[proh-vuhn-sahl, prov-uhn-; French praw-vahn-sal]
of or pertaining to Provence, its people, or their language.
a native or inhabitant of Provence.
Also called Occitan. a Romance language once widely spoken in southern France, still in use in some rural areas. Abbreviation: Pr, Pr., Prov. Compare langue d'oc.
the dialect of Provençal used in Provence.

1580–90; < Middle French < Latin prōvinciālis provincial. See Provence, -al1 Unabridged
Based on the Random House Dictionary, © Random House, Inc. 2014.
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World English Dictionary
Provençal (ˌprɒvɒnˈsɑːl, French prɔvɑ̃sal)
1.  relating to, denoting, or characteristic of Provence, its inhabitants, their dialect of French, or their Romance language
2.  See also langue d'oc a language of Provence, closely related to Catalan, French, and Italian, belonging to the Romance group of the Indo-European family. It was important in the Middle Ages as a literary language, and attempts have been made since the 19th century to revive its literary status
3.  a native or inhabitant of Provence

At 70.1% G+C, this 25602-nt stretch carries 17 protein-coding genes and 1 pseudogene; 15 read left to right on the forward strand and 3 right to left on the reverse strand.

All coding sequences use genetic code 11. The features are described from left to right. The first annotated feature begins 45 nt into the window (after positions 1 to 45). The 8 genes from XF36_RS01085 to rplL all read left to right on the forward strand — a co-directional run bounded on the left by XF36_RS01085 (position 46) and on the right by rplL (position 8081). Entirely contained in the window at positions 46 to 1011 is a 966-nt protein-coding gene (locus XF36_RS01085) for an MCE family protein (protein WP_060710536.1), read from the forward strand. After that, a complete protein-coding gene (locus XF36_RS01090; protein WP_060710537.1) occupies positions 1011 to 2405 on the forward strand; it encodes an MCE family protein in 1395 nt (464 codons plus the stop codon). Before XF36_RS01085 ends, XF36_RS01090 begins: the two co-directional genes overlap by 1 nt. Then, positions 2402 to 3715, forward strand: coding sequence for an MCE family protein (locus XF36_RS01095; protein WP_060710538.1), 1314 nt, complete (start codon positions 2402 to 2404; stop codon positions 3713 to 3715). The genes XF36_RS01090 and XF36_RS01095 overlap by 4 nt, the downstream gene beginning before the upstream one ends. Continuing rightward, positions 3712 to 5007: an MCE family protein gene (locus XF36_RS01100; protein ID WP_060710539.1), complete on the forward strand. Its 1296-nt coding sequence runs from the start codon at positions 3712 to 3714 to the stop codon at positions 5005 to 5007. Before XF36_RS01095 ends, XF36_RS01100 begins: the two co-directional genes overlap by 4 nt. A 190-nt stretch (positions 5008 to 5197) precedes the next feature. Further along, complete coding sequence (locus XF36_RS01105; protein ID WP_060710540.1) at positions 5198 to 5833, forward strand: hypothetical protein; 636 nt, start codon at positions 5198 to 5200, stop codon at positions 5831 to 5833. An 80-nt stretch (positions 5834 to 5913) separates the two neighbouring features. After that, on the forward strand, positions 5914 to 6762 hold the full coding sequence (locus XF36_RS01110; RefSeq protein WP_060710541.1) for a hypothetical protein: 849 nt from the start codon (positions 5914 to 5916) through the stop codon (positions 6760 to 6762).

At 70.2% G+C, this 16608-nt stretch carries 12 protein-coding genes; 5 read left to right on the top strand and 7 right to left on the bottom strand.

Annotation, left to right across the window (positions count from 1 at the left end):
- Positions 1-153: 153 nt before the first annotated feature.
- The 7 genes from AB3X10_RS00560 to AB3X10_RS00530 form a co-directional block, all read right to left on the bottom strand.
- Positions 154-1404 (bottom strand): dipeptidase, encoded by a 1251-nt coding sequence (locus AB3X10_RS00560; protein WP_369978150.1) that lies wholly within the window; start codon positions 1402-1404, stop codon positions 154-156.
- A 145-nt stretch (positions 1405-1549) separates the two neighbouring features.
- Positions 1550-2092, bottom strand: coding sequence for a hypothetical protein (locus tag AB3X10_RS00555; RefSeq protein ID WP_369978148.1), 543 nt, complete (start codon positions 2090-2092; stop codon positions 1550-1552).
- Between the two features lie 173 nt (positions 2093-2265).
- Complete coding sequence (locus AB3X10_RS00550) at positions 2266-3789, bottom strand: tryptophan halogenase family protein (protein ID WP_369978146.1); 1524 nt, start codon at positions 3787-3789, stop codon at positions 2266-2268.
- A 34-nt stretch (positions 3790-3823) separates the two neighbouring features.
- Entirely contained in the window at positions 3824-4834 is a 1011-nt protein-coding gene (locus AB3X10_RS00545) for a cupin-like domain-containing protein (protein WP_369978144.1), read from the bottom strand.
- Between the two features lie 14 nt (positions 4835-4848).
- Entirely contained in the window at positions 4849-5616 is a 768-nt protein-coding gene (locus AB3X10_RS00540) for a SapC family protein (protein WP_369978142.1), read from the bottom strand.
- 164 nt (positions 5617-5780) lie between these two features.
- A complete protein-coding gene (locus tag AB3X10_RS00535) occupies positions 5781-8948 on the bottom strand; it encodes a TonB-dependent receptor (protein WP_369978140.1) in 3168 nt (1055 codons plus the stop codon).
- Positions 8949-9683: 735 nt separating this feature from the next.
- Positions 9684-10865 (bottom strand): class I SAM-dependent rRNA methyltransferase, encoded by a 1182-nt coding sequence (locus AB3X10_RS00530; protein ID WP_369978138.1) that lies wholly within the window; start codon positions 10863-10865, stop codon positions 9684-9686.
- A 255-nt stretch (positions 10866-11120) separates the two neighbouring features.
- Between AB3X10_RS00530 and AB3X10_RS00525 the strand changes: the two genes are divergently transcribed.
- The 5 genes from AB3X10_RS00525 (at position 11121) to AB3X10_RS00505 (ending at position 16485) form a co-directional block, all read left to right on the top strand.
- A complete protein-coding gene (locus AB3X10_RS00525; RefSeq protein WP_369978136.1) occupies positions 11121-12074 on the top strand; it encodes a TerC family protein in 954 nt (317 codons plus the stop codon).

Collins English Dictionary - Complete & Unabridged 10th Edition
2009 © William Collins Sons & Co. Ltd. 1979, 1986 © HarperCollins
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Word Origin & History

1589, from Fr. Provençal, from Provence, from L. provincia "province" (see province); the southern part of ancient Gaul was technically the province of Gallia Narbonensis, but it came under Roman rule long before the rest of Gaul and as the Romans considered it the
province par excellence they familiarly called it (nostra) provincia "our province." In ref. to a style of cooking, attested from 1841.
Online Etymology Dictionary, © 2010 Douglas Harper
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